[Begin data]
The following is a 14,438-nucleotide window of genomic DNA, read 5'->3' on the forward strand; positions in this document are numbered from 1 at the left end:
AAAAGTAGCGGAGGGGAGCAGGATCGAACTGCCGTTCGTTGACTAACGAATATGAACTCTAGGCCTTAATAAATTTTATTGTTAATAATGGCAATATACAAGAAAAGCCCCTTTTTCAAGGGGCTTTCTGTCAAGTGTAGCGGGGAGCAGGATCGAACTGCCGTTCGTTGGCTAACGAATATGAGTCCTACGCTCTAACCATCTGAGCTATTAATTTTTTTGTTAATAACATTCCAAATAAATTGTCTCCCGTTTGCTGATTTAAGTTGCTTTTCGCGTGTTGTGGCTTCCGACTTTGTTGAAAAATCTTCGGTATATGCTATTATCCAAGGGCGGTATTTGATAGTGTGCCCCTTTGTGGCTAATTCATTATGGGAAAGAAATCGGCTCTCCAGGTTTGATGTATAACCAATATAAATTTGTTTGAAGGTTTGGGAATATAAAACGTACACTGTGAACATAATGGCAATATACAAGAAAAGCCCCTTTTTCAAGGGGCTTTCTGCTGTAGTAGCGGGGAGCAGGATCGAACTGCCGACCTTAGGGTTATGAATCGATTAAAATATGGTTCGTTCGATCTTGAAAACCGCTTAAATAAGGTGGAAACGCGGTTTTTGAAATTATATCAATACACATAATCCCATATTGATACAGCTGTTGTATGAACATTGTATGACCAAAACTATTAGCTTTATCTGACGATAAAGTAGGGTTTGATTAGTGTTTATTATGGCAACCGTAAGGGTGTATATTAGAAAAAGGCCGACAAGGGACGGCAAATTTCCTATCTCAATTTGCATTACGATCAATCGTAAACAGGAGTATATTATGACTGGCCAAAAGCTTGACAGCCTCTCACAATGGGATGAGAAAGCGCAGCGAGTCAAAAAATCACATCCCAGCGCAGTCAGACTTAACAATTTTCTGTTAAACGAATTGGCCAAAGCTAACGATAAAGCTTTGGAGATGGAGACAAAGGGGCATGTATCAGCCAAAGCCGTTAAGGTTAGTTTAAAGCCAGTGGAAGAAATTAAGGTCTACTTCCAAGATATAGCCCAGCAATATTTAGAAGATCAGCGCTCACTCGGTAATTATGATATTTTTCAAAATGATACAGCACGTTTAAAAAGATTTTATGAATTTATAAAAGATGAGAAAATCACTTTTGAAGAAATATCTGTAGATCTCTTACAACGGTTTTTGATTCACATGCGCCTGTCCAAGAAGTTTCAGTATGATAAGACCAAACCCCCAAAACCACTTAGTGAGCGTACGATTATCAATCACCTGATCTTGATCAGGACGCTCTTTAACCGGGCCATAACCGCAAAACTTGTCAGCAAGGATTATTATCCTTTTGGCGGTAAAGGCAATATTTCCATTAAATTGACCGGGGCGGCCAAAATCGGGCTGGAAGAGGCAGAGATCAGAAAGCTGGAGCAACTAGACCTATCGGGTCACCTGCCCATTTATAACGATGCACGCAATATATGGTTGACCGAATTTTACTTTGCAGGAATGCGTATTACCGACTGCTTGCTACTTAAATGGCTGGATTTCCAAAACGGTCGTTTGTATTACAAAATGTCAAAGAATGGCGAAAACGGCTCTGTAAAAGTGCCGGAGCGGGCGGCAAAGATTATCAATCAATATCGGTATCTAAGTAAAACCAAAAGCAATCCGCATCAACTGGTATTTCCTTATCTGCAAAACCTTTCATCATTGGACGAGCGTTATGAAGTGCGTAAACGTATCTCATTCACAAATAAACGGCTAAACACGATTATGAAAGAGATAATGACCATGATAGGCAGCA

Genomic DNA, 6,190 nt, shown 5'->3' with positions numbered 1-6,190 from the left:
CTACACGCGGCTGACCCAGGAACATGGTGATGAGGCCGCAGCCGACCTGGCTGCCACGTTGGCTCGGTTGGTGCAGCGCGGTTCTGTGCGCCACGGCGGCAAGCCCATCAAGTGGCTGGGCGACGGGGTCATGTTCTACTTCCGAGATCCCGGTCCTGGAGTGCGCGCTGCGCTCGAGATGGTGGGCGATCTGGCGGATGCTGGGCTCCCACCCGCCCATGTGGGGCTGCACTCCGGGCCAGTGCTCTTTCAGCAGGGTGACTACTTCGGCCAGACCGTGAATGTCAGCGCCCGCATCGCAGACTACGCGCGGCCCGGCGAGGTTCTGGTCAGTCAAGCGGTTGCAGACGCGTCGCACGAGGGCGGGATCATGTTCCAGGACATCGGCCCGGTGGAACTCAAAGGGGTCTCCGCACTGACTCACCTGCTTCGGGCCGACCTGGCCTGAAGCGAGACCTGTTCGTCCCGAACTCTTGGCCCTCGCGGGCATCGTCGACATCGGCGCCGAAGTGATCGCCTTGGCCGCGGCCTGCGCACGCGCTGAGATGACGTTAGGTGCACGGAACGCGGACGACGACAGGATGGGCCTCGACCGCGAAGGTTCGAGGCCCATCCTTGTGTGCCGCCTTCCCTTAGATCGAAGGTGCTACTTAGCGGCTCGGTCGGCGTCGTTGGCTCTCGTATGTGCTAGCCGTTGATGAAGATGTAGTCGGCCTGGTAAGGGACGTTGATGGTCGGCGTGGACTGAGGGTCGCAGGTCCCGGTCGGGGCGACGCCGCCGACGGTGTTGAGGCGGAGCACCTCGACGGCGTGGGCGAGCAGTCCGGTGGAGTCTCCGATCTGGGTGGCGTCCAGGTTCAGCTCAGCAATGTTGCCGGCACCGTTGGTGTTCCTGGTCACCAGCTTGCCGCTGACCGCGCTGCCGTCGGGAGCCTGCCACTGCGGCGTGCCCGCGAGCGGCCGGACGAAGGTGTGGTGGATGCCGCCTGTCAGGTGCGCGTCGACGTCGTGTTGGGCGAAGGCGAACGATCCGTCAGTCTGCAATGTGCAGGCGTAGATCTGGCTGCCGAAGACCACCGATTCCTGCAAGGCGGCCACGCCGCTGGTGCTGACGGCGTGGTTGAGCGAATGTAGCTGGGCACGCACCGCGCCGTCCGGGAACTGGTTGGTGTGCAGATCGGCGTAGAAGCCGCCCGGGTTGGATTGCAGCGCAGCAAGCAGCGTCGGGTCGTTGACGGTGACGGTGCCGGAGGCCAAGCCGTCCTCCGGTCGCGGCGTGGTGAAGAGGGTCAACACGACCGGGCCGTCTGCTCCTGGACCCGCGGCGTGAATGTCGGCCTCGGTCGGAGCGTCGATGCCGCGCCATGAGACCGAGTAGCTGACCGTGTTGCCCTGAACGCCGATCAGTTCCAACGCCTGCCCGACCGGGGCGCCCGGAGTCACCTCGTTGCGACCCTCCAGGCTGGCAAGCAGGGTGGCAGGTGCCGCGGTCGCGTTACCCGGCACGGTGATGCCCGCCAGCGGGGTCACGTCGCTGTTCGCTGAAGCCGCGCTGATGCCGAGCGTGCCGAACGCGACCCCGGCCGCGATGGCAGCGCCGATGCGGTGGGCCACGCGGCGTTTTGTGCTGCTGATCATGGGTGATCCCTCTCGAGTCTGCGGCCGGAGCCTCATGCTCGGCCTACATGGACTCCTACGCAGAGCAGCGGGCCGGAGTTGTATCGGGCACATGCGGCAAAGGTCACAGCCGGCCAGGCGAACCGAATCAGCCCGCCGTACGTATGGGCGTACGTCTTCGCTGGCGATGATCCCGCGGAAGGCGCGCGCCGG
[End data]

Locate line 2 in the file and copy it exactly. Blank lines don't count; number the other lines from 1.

AAAAGTAGCGGAGGGGAGCAGGATCGAACTGCCGTTCGTTGACTAACGAATATGAACTCTAGGCCTTAATAAATTTTATTGTTAATAATGGCAATATACAAGAAAAGCCCCTTTTTCAAGGGGCTTTCTGTCAAGTGTAGCGGGGAGCAGGATCGAACTGCCGTTCGTTGGCTAACGAATATGAGTCCTACGCTCTAACCATCTGAGCTATTAATTTTTTTGTTAATAACATTCCAAATAAATTGTCTCCCGTTTGCTGATTTAAGTTGCTTTTCGCGTGTTGTGGCTTCCGACTTTGTTGAAAAATCTTCGGTATATGCTATTATCCAAGGGCGGTATTTGATAGTGTGCCCCTTTGTGGCTAATTCATTATGGGAAAGAAATCGGCTCTCCAGGTTTGATGTATAACCAATATAAATTTGTTTGAAGGTTTGGGAATATAAAACGTACACTGTGAACATAATGGCAATATACAAGAAAAGCCCCTTTTTCAAGGGGCTTTCTGCTGTAGTAGCGGGGAGCAGGATCGAACTGCCGACCTTAGGGTTATGAATCGATTAAAATATGGTTCGTTCGATCTTGAAAACCGCTTAAATAAGGTGGAAACGCGGTTTTTGAAATTATATCAATACACATAATCCCATATTGATACAGCTGTTGTATGAACATTGTATGACCAAAACTATTAGCTTTATCTGACGATAAAGTAGGGTTTGATTAGTGTTTATTATGGCAACCGTAAGGGTGTATATTAGAAAAAGGCCGACAAGGGACGGCAAATTTCCTATCTCAATTTGCATTACGATCAATCGTAAACAGGAGTATATTATGACTGGCCAAAAGCTTGACAGCCTCTCACAATGGGATGAGAAAGCGCAGCGAGTCAAAAAATCACATCCCAGCGCAGTCAGACTTAACAATTTTCTGTTAAACGAATTGGCCAAAGCTAACGATAAAGCTTTGGAGATGGAGACAAAGGGGCATGTATCAGCCAAAGCCGTTAAGGTTAGTTTAAAGCCAGTGGAAGAAATTAAGGTCTACTTCCAAGATATAGCCCAGCAATATTTAGAAGATCAGCGCTCACTCGGTAATTATGATATTTTTCAAAATGATACAGCACGTTTAAAAAGATTTTATGAATTTATAAAAGATGAGAAAATCACTTTTGAAGAAATATCTGTAGATCTCTTACAACGGTTTTTGATTCACATGCGCCTGTCCAAGAAGTTTCAGTATGATAAGACCAAACCCCCAAAACCACTTAGTGAGCGTACGATTATCAATCACCTGATCTTGATCAGGACGCTCTTTAACCGGGCCATAACCGCAAAACTTGTCAGCAAGGATTATTATCCTTTTGGCGGTAAAGGCAATATTTCCATTAAATTGACCGGGGCGGCCAAAATCGGGCTGGAAGAGGCAGAGATCAGAAAGCTGGAGCAACTAGACCTATCGGGTCACCTGCCCATTTATAACGATGCACGCAATATATGGTTGACCGAATTTTACTTTGCAGGAATGCGTATTACCGACTGCTTGCTACTTAAATGGCTGGATTTCCAAAACGGTCGTTTGTATTACAAAATGTCAAAGAATGGCGAAAACGGCTCTGTAAAAGTGCCGGAGCGGGCGGCAAAGATTATCAATCAATATCGGTATCTAAGTAAAACCAAAAGCAATCCGCATCAACTGGTATTTCCTTATCTGCAAAACCTTTCATCATTGGACGAGCGTTATGAAGTGCGTAAACGTATCTCATTCACAAATAAACGGCTAAACACGATTATGAAAGAGATAATGACCATGATAGGCAGCA